Despite his insistence that the villagers were fighting only in self-defense and without outside assistance, rebels have repeatedly accused Hezbollah — an ally of Assad’s which has relied for years on weapons from Syria — of taking part.
They point to recent funerals in Lebanon for Hezbollah fighters who the group say were killed performing “their jihadi duties”, without specifying where or exactly how they died.
Abu Hussein said the powerful group, which fought the Israeli army to a standstill in a 34-day war seven years ago, was neither helping “formally nor in secret”.
“But it cannot at the same time stop its supporters or even those among its ranks from defending themselves, their land and possessions,” he said.
His comments echoed those of Hezbollah chief Sayyed Hassan Nasrallah, who denies sending guerrillas into Syria but says that the border villages are home to many Hezbollah fighters.
“They took up arms and bought weapons. We used to send them food rations the way we sent them to other people, but they sold the rations in order to buy weapons,” he said in October. “I cannot prevent them if they decide to stay and fight.”
The poor concrete houses now embrace more than one family as residents welcome Shi’ites and Alawites displaced from nearby villages. They share their food too.
With rebels and Islamists dominating the town of Qusair, Saqarja and other Sunni villages in Homs, the nearby city of Hermel on the Lebanese side has become essential to Zayta and nearby villages. Some residents take the 15-minute journey into Lebanon to buy their basic goods.
Those displaced in Zayta say they were pushed out of their homes in Homs or Qusair by rebel forces and fear that Sunni fighters may soon target Zayta.
Already young men have been kidnapped from Zayta, sparking a wave of tit-for-tat kidnappings, they say.
Free Syrian army fighters used to drive into the village from neighboring Saqarja in pickup trucks to snatch young men. At one point the rebels took 21 men from one family, the Jaafars, who then kidnapped villagers from the other side, leading to a prisoner swap.
Abdullah al-Zain, a young man in his 20s, was snatched by rebels along with a friend from outside his hardware shop in Zayta and taken to Saqarja.
“I was standing right here with my friend at around noon when they came,” he told Reuters from outside the shop. He said they blindfolded him and his friend and held them in Saqarja for six days.
“They used all kinds of torture on me. All the time I was blindfolded, a man would come to me and out the edge of the knife on my neck and tell me: Say your prayers am going to slaughter you now,” he said.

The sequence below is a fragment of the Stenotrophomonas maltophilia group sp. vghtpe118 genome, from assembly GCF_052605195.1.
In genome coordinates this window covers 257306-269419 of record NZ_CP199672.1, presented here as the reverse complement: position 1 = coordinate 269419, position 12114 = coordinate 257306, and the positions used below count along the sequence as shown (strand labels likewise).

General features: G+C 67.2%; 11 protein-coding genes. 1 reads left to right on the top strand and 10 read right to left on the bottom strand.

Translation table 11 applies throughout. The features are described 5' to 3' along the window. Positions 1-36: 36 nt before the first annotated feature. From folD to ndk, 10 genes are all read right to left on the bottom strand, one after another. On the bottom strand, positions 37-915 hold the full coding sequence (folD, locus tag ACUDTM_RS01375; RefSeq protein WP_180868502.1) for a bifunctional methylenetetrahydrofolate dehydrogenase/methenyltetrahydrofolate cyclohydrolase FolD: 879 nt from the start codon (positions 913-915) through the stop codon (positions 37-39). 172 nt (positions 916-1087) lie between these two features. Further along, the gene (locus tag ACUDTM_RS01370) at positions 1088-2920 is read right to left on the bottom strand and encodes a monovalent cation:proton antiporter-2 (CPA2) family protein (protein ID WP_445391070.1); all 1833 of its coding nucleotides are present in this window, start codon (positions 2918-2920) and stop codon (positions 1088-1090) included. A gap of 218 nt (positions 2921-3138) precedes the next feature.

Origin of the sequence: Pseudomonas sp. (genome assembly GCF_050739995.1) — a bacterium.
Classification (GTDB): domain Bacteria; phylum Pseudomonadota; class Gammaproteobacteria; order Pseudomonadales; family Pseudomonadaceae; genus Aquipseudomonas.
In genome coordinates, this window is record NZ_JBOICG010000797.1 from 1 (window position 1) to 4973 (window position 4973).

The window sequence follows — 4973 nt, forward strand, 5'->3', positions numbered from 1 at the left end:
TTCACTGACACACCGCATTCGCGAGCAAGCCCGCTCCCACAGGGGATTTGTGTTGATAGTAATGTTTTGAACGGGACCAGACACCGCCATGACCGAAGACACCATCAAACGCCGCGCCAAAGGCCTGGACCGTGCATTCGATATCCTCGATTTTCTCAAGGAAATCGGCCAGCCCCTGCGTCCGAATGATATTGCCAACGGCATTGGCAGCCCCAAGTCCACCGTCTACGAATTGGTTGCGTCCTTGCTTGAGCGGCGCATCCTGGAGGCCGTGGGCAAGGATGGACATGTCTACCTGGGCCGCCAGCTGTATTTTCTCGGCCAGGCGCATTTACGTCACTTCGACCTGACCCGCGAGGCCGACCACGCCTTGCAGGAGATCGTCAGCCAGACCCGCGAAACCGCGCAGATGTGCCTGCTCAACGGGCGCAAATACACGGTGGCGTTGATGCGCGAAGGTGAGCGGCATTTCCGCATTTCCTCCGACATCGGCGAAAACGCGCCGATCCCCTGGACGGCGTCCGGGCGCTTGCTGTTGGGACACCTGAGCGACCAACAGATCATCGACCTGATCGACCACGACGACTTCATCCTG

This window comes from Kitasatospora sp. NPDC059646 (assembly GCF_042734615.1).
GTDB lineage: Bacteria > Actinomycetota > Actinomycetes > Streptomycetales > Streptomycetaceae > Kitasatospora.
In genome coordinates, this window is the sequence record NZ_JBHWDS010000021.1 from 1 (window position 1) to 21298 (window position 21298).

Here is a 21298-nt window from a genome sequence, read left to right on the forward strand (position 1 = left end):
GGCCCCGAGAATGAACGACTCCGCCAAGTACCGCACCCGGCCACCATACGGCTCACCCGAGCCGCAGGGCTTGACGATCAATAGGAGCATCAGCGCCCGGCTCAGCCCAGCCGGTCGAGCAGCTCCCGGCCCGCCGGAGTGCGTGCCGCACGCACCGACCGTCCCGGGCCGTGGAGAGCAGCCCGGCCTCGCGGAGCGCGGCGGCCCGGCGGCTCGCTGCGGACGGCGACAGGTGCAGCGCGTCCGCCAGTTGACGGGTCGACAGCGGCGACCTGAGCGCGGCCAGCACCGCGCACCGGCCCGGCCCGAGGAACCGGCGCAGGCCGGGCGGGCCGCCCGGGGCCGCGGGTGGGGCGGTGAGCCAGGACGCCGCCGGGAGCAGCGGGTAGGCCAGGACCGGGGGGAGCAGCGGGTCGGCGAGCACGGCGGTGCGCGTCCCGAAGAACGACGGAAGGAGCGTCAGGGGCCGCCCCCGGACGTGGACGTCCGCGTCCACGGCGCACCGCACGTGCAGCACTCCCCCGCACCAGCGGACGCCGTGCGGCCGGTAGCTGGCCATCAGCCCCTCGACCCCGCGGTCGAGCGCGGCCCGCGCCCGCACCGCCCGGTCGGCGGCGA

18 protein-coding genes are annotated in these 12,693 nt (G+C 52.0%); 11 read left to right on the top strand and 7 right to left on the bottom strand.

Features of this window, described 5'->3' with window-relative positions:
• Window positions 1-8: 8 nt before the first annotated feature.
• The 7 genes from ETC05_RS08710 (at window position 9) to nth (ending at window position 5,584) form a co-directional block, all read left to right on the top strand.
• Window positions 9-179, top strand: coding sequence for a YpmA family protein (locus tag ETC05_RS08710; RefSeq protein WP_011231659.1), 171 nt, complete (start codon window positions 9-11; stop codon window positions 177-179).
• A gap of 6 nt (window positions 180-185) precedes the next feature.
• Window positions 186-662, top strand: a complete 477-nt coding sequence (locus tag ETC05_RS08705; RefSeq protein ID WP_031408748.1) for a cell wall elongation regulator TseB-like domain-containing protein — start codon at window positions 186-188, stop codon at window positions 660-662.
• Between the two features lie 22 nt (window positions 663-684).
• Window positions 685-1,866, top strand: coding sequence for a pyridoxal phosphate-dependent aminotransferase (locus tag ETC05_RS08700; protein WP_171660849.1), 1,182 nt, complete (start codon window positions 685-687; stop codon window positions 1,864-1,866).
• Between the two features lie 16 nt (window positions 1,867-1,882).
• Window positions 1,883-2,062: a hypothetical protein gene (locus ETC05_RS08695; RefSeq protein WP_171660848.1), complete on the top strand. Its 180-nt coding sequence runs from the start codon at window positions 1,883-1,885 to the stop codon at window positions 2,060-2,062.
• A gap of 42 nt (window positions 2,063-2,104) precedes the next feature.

“I would say it and then he would laugh and remove the knife. He would do this at least eight times a day,” he said. “All the time they wanted me to say that I am a shabbiha (fighter) of Assad.”
“Then I heard that my friends kidnapped some of them and there was a swap. We were thrown here on the street,” he said, adding that he now fights with the Popular Committees.
Many attempts to reconcile between the towns failed. But the kidnappings have stopped since the Popular Committees were formed and now, almost every man aged between 18 and 50 is armed and has joined up.
Another woman from Saqarja said that before they escaped they used to see men coming to her neighbor’s house with long beards and flip flops — the accustomed look of ultra-conservative Sunnis.
“We did not think it was important. We thought they were their relatives from Saudi Arabia or something. But then our neighbors became like them and then they asked us to go.”
The villagers in Zayta say that much of their land has been confiscated by the rebels and they are now unable to plant it.
Kaaboul, a young Syrian fighter who was displaced from a neighboring village with a Sunni majority said he joined a Popular Committee five months ago.
“The so-called (rebel) Free Army has confiscated our land. We have land that we used to plant with potatoes but they took it from us. I want it back,” he said.
“I am fighting here because I hope one day I will return to my village. I believe in God and even if after 100 years we will go back.”
His friends, wearing camouflage uniform and carrying Kalashnikov rifles, smile and agree.
“We are fighting to get our land back,” said one. “We are not fighting for Assad to stay as president — this is just a detail. My land and my house are very important to me.”